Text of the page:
FVSU researchers perform DNA extraction demonstration for young students

March 13, 2015 – Students at Macon County Elementary School learned basic techniques of molecular biology from two Fort Valley State University scientists during a special career day event at Macon County Elementary School. Ms. Lilian Oglesby and Ashley Norris, two research assistants from FVSU’s Center for biotechnology laboratory, showed 105 fifth graders how to perform a simple DNA extraction using materials they could find at home.

Deoxyribonucleic acid, or DNA, is a molecule that encodes the genetic instructions responsible for the development of all known living organisms and some viruses.  Once DNA is extracted, it can be studied by scientists, or even genetically altered.

During the start of the event, Oglesby and Norris explained to young people that their individual DNA made them unique, and helped them to look different from their classmates.  The showed them a double-helix structure of DNA that they brought to the classroom.

“We told students that the difference between two people has to do with their DNA, for example, you may have brown eyes, and your classmate may have blue eyes,” Oglesby said. “You can have curly hair, while another girl has straight hair. Having them learn about those differences was the kind of them to get them interested into science.”

Dr. Sarwan Dhir, director of FVSU’s Center for Biotechnology, said that the researchers have several goals when working with students.

“The main intent is to inspire students at a younger and younger age to appreciate the sciences, expand their opportunities to explore careers and keep their love of science and math,” Dhir said. “I feel that it is important to let the students know that scientists are everyday people and to show young people that what scientists do is something that is accessible to them. It takes their understanding of science to another level. It piques their interest to further their study of science.”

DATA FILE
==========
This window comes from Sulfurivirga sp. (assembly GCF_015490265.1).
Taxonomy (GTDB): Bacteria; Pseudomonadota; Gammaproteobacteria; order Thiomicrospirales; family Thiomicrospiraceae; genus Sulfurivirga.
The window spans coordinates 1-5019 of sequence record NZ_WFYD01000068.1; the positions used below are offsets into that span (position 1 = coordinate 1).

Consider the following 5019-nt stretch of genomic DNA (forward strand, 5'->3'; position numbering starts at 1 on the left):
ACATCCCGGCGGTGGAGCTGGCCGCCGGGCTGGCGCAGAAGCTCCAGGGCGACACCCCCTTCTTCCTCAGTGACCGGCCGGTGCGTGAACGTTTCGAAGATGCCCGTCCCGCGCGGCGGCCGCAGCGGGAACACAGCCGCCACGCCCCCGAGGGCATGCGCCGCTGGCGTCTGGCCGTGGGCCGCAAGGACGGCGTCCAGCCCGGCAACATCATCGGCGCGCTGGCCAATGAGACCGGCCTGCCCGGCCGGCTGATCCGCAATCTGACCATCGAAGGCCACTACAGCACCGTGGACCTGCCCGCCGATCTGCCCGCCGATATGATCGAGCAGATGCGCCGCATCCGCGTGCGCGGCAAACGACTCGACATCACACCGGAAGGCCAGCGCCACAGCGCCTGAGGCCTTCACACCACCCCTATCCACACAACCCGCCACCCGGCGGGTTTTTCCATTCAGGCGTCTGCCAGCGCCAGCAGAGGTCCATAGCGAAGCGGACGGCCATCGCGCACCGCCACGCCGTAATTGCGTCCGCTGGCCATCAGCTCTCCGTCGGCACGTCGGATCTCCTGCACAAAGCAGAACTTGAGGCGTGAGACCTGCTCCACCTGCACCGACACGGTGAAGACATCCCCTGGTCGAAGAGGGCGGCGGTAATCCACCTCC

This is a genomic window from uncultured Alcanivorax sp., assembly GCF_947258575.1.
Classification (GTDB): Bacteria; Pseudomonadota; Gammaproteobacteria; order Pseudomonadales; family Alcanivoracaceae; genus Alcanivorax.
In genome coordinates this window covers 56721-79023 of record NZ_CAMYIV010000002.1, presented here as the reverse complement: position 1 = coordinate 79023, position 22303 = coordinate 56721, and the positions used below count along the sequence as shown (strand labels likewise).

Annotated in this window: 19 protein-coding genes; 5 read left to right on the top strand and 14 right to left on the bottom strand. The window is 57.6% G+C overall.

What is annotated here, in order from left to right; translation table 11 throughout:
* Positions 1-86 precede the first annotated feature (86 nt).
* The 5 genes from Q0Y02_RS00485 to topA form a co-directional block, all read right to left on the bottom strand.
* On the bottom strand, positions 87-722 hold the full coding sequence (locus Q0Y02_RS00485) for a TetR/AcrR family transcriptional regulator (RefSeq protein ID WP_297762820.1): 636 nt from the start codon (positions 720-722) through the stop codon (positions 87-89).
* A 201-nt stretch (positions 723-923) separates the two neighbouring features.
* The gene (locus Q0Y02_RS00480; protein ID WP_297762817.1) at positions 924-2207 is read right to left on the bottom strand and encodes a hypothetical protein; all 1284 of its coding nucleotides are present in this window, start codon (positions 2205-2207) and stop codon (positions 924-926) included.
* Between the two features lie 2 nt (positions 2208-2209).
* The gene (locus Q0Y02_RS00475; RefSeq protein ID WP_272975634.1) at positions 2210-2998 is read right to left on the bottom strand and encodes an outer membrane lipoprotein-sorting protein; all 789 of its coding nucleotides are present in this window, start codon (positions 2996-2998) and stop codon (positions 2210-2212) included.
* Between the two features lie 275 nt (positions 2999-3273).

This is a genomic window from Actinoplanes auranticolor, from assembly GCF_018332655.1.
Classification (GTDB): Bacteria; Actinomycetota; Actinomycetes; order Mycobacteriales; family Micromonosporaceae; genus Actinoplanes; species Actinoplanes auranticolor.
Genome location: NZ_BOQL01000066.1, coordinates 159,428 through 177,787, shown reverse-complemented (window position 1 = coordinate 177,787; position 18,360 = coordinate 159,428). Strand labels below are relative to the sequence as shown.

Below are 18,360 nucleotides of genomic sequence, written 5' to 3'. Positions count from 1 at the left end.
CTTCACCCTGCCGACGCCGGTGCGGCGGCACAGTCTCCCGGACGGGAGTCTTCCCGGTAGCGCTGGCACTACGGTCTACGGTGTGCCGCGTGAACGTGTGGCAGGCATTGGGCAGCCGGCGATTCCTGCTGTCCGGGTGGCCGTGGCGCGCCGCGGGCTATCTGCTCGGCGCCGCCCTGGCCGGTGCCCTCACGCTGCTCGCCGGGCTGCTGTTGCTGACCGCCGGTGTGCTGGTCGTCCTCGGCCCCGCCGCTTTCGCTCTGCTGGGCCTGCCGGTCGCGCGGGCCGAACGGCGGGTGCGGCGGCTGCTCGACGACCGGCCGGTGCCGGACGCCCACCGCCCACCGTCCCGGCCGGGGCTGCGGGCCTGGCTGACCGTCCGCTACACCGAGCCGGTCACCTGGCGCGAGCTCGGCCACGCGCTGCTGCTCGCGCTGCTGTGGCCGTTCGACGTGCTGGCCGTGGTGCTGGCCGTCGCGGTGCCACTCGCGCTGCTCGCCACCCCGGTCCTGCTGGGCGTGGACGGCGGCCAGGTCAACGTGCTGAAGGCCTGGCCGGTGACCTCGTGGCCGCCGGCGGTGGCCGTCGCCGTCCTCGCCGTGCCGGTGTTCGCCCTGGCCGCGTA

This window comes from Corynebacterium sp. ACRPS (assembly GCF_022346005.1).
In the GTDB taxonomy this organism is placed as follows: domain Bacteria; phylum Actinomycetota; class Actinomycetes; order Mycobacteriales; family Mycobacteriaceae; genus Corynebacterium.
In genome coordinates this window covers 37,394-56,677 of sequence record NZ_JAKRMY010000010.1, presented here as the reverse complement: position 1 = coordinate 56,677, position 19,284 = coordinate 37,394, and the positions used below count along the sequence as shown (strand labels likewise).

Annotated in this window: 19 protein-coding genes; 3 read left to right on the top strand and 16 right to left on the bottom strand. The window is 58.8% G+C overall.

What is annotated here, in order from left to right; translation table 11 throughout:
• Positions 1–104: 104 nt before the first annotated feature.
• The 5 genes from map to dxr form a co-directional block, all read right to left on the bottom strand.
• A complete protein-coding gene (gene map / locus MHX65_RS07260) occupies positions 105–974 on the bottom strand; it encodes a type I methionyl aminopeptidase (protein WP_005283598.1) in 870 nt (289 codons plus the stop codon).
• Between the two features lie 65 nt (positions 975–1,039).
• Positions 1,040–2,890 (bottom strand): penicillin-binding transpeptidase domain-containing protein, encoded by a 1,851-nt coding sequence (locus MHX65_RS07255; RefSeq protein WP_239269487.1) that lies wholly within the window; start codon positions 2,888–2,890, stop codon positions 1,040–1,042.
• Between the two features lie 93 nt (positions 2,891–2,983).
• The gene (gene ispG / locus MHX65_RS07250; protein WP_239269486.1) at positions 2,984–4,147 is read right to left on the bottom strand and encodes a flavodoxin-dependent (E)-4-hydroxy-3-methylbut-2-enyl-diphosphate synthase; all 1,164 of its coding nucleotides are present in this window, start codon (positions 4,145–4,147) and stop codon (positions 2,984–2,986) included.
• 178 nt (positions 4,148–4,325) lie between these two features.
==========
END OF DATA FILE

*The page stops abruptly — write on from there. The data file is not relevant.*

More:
After talking about how DNA gives them their individual characteristics, Norris and Oglesby later wowed students by giving them a simplified, hands-on demonstration where they performed a DNA extraction using household items.

“We showed a technique of extracting DNA from a banana and a strawberry using household items that will allow the students to do it at home, as well,” Norris said.

In their demonstration, they used simple materials to perform their DNA extraction that included fruit, regular shampoo, salt, alcohol and distilled water.

“We explained to them that we can run a test on the DNA we extracted,” Norris said. After the demonstration ended, Oglesby and Norris answered the questions of future scientists inside the classroom. They also encouraged class counselors to make a special visit to the university’s  Center for biotechnology lab.

“The goal of the Center for Biotechnology, supported by multiple National Science Foundation funded grants is to help lead students into high-end, high demand jobs by providing them additional education and training through partnerships with the college,” Dhir said.  “Demonstrations, like this one, and giving the students a hands-on talk about DNA and cells, helps young people to see that this kind of research isn’t done by a scientists in an ivory tower.  DNA extracting is really something they can do – that they can experiment with and be active in. It also helps them to think about science.”
Dhir continued, “We want children throughout Georgia to know that science is fun, science is for everyone, and that they can make a difference in the world through a career in science.”
For more information, contact the Center for Biotechnology at (478) 825-6887.